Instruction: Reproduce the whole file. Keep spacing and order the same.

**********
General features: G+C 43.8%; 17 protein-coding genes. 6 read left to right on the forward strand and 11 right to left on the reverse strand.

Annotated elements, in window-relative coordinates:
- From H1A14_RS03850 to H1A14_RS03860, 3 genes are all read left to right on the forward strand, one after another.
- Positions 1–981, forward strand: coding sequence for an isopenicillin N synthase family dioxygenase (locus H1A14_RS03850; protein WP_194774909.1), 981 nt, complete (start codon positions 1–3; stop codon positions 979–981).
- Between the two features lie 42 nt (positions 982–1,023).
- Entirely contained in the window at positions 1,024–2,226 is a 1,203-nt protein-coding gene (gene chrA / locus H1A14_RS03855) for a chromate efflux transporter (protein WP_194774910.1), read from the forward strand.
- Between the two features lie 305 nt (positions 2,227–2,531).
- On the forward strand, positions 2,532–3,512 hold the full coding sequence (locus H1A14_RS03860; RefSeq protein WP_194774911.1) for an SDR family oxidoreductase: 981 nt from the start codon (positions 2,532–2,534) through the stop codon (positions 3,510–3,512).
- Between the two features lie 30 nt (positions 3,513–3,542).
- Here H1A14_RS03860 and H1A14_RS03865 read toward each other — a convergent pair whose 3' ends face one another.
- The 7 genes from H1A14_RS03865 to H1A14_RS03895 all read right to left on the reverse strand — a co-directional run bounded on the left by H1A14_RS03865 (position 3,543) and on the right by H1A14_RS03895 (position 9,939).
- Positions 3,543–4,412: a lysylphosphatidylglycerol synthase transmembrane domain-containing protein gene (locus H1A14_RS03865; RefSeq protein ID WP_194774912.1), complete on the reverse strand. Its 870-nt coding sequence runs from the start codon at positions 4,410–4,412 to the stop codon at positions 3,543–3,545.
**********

General features: G+C 43.8%; 17 protein-coding genes. 6 read left to right on the forward strand and 11 right to left on the reverse strand.

Annotated elements, in window-relative coordinates:
- From H1A14_RS03850 to H1A14_RS03860, 3 genes are all read left to right on the forward strand, one after another.
- Positions 1–981, forward strand: coding sequence for an isopenicillin N synthase family dioxygenase (locus H1A14_RS03850; protein WP_194774909.1), 981 nt, complete (start codon positions 1–3; stop codon positions 979–981).
- Between the two features lie 42 nt (positions 982–1,023).
- Entirely contained in the window at positions 1,024–2,226 is a 1,203-nt protein-coding gene (gene chrA / locus H1A14_RS03855) for a chromate efflux transporter (protein WP_194774910.1), read from the forward strand.
- Between the two features lie 305 nt (positions 2,227–2,531).
- On the forward strand, positions 2,532–3,512 hold the full coding sequence (locus H1A14_RS03860; RefSeq protein WP_194774911.1) for an SDR family oxidoreductase: 981 nt from the start codon (positions 2,532–2,534) through the stop codon (positions 3,510–3,512).
- Between the two features lie 30 nt (positions 3,513–3,542).
- Here H1A14_RS03860 and H1A14_RS03865 read toward each other — a convergent pair whose 3' ends face one another.
- The 7 genes from H1A14_RS03865 to H1A14_RS03895 all read right to left on the reverse strand — a co-directional run bounded on the left by H1A14_RS03865 (position 3,543) and on the right by H1A14_RS03895 (position 9,939).
- Positions 3,543–4,412: a lysylphosphatidylglycerol synthase transmembrane domain-containing protein gene (locus H1A14_RS03865; RefSeq protein ID WP_194774912.1), complete on the reverse strand. Its 870-nt coding sequence runs from the start codon at positions 4,410–4,412 to the stop codon at positions 3,543–3,545.